Archive for the 'Fight Club' Category

Wishing on a Tsar

Fight Club’s upcoming bout is on “Time for a Model Change” by Graeme Maxton and John Wormald, two car industry veterans and writers for the Economist.  So, I thought it was fitting that this morning’s Business View in the Economist was an entertaining review of current status of Detroit bail out.

gremlinThe automakers are arguing that unlike the airlines, bankruptcy would be devastating for two reasons: 1) airline tickets are short term commitments 2) the car industry has a long supply chain with 3 million workers.  And, as Jon Stewart deftly pointed out with a Hot Wheels version of the AMC Gremlin he drove in high school, that unlike the Financial Services bail out, at least the automakers produce something useful (even though they lose $2K/car they sell).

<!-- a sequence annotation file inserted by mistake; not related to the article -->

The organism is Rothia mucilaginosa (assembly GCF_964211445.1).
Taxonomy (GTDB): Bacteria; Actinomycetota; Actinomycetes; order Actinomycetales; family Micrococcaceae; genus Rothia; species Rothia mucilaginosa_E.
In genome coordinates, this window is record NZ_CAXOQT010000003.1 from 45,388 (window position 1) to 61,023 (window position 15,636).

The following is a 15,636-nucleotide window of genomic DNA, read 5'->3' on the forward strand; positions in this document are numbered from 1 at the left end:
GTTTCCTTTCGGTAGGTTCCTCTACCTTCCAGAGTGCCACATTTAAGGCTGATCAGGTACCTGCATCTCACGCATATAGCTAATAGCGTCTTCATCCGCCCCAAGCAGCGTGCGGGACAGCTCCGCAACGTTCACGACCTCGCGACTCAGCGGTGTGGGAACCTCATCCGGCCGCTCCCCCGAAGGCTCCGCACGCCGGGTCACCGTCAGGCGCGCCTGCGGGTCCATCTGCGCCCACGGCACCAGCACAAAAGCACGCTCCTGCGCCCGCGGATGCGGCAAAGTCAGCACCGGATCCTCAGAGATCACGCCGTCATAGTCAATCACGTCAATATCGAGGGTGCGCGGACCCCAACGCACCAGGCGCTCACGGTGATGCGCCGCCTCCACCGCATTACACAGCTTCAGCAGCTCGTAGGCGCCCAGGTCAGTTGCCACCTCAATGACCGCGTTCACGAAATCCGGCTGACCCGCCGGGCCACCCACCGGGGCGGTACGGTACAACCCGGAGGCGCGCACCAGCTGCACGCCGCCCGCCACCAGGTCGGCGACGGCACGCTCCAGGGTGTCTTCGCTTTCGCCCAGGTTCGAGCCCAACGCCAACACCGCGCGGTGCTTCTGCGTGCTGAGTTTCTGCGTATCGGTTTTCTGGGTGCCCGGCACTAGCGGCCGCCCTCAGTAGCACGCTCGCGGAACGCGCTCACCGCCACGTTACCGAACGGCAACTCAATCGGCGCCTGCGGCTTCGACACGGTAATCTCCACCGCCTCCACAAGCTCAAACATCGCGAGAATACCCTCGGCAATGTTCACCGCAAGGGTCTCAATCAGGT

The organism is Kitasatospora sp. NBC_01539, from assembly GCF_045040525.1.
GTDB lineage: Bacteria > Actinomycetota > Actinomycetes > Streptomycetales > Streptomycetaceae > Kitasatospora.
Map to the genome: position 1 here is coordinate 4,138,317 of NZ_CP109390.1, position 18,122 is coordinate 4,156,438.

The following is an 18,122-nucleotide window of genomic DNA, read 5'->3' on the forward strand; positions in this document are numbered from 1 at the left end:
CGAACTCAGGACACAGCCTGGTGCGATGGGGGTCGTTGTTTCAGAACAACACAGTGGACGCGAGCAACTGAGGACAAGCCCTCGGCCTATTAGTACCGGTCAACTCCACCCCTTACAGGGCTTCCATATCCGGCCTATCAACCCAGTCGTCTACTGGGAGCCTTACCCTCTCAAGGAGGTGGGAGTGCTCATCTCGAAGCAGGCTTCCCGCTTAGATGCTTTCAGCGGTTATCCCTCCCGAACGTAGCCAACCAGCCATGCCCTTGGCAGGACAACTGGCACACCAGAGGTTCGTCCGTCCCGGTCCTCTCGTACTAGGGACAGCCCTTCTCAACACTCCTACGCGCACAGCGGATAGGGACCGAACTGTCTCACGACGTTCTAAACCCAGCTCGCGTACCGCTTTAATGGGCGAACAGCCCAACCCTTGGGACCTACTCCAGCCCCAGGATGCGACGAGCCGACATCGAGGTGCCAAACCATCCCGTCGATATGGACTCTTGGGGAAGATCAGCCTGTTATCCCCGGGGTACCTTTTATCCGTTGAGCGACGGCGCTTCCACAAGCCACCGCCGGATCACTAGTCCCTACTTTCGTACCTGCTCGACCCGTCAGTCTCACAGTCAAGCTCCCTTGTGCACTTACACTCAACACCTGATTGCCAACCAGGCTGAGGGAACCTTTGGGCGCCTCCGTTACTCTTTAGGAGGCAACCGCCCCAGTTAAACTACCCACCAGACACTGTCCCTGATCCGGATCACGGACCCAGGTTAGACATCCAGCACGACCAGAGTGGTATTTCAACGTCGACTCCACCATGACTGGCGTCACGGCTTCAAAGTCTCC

So, all this has led to the need for a Car Tsar.  The Economist (link above) gives us a little background on the various Tsars [or Czar (derived from Caesar) originally meaning Emperor in the European medieval sense] we’ve had since 1982:


The first such tsar is believed to have been America’s Drug Tsar, first described thus in 1982, who had a mandate to oversee America’s war on drugs, which included activities by several government departments. Since then, the term has been used on many occasions to describe officials with grand cross-departmental responsibilities. Even the Bush administration has had a war tsar, a bird flu tsar, and a bank bailout tsar, while Al Gore reportedly declined Mr Obama’s offer to make him the climate tsar.